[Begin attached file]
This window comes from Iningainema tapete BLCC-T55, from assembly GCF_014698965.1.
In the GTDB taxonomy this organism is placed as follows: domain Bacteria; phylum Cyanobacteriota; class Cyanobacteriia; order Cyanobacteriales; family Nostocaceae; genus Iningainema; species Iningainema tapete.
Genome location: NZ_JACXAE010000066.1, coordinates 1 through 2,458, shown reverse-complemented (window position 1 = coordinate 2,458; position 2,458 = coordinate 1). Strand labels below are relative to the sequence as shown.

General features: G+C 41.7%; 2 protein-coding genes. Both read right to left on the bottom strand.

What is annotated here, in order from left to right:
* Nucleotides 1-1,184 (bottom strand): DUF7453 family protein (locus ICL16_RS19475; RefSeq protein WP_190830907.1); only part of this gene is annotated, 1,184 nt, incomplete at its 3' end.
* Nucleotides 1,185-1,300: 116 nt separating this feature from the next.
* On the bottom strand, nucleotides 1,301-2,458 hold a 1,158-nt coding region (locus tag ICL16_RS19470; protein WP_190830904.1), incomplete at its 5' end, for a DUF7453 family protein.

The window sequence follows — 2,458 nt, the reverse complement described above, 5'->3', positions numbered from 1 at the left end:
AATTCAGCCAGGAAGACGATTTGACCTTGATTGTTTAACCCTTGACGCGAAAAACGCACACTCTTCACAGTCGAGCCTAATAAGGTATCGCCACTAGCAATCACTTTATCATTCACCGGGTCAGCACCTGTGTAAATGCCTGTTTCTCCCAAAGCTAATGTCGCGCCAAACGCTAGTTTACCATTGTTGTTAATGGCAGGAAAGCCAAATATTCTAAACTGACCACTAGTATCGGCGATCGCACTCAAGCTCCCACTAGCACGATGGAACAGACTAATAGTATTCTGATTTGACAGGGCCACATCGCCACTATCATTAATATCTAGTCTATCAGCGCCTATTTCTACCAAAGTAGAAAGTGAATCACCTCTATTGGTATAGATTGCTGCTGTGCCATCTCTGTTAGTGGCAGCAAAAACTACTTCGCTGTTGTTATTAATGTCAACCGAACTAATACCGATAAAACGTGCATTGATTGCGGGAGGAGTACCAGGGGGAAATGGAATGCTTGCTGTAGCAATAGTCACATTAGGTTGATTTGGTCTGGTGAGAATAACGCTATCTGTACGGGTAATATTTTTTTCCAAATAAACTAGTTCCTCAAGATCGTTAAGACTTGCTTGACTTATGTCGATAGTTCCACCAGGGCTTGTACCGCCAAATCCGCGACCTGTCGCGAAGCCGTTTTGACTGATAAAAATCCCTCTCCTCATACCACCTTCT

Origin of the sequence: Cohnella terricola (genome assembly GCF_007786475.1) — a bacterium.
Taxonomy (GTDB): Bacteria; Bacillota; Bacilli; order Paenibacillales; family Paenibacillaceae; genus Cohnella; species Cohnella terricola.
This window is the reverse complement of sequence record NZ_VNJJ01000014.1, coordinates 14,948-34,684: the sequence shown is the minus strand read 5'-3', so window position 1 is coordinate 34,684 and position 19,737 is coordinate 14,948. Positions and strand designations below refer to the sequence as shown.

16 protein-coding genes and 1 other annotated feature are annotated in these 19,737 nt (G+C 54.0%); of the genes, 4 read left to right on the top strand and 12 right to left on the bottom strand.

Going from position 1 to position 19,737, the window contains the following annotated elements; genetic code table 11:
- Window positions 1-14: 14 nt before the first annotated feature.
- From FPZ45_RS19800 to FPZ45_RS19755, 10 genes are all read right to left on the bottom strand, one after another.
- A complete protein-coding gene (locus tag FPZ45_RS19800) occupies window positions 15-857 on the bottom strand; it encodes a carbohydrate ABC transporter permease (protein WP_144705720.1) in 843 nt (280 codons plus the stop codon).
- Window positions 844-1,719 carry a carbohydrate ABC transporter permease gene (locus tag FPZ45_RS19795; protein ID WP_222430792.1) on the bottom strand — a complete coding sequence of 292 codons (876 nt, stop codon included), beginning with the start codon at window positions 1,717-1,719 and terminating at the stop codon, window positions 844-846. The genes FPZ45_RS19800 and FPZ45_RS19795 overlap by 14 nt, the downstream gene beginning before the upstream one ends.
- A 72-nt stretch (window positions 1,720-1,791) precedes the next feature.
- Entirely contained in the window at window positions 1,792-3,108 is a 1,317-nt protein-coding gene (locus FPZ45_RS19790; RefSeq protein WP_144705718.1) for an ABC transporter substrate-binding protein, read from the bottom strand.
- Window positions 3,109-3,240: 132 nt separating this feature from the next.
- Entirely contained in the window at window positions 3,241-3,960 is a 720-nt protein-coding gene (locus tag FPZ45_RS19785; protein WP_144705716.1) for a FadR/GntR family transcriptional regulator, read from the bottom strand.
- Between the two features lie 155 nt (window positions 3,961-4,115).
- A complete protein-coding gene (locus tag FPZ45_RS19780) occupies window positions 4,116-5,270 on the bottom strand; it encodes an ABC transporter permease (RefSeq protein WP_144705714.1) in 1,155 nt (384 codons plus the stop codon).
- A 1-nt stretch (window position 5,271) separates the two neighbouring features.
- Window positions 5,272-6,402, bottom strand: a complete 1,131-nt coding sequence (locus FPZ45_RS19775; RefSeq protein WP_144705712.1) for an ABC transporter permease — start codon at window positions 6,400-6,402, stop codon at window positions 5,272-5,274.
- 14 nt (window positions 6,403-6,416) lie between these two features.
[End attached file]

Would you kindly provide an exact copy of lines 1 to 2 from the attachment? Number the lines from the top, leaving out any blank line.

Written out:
This window comes from Iningainema tapete BLCC-T55, from assembly GCF_014698965.1.
In the GTDB taxonomy this organism is placed as follows: domain Bacteria; phylum Cyanobacteriota; class Cyanobacteriia; order Cyanobacteriales; family Nostocaceae; genus Iningainema; species Iningainema tapete.